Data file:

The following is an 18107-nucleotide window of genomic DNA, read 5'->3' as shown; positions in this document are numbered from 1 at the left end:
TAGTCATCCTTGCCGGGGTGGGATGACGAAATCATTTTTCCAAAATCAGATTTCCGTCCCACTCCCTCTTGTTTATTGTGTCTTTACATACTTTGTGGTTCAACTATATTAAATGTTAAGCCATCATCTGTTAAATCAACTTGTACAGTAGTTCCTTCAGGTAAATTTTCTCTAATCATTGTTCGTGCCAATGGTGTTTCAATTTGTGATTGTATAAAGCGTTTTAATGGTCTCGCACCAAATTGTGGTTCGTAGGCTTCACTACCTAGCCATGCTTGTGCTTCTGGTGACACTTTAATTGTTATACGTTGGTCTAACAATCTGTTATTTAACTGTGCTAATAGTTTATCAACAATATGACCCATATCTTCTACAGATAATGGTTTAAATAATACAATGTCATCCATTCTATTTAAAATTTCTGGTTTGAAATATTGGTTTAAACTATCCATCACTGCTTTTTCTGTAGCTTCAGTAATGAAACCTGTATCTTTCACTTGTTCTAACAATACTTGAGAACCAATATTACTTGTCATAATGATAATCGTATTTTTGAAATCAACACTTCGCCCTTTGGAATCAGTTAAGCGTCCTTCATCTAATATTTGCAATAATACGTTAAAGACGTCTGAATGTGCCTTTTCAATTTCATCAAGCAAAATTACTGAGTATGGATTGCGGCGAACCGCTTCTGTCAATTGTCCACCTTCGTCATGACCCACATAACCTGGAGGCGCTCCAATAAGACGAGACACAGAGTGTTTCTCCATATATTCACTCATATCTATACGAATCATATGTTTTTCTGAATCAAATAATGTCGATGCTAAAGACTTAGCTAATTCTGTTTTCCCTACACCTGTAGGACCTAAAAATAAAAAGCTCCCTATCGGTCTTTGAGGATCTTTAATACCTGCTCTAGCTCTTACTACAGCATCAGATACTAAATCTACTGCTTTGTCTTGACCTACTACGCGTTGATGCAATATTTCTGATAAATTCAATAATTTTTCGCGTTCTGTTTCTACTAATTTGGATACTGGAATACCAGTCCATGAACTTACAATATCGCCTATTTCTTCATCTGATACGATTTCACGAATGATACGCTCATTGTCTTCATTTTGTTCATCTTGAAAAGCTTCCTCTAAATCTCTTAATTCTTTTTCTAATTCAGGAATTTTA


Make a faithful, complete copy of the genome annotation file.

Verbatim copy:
The following is an 18107-nucleotide window of genomic DNA, read 5'->3' as shown; positions in this document are numbered from 1 at the left end:
TAGTCATCCTTGCCGGGGTGGGATGACGAAATCATTTTTCCAAAATCAGATTTCCGTCCCACTCCCTCTTGTTTATTGTGTCTTTACATACTTTGTGGTTCAACTATATTAAATGTTAAGCCATCATCTGTTAAATCAACTTGTACAGTAGTTCCTTCAGGTAAATTTTCTCTAATCATTGTTCGTGCCAATGGTGTTTCAATTTGTGATTGTATAAAGCGTTTTAATGGTCTCGCACCAAATTGTGGTTCGTAGGCTTCACTACCTAGCCATGCTTGTGCTTCTGGTGACACTTTAATTGTTATACGTTGGTCTAACAATCTGTTATTTAACTGTGCTAATAGTTTATCAACAATATGACCCATATCTTCTACAGATAATGGTTTAAATAATACAATGTCATCCATTCTATTTAAAATTTCTGGTTTGAAATATTGGTTTAAACTATCCATCACTGCTTTTTCTGTAGCTTCAGTAATGAAACCTGTATCTTTCACTTGTTCTAACAATACTTGAGAACCAATATTACTTGTCATAATGATAATCGTATTTTTGAAATCAACACTTCGCCCTTTGGAATCAGTTAAGCGTCCTTCATCTAATATTTGCAATAATACGTTAAAGACGTCTGAATGTGCCTTTTCAATTTCATCAAGCAAAATTACTGAGTATGGATTGCGGCGAACCGCTTCTGTCAATTGTCCACCTTCGTCATGACCCACATAACCTGGAGGCGCTCCAATAAGACGAGACACAGAGTGTTTCTCCATATATTCACTCATATCTATACGAATCATATGTTTTTCTGAATCAAATAATGTCGATGCTAAAGACTTAGCTAATTCTGTTTTCCCTACACCTGTAGGACCTAAAAATAAAAAGCTCCCTATCGGTCTTTGAGGATCTTTAATACCTGCTCTAGCTCTTACTACAGCATCAGATACTAAATCTACTGCTTTGTCTTGACCTACTACGCGTTGATGCAATATTTCTGATAAATTCAATAATTTTTCGCGTTCTGTTTCTACTAATTTGGATACTGGAATACCAGTCCATGAACTTACAATATCGCCTATTTCTTCATCTGATACGATTTCACGAATGATACGCTCATTGTCTTCATTTTGTTCATCTTGAAAAGCTTCCTCTAAATCTCTTAATTCTTTTTCTAATTCAGGAATTTTA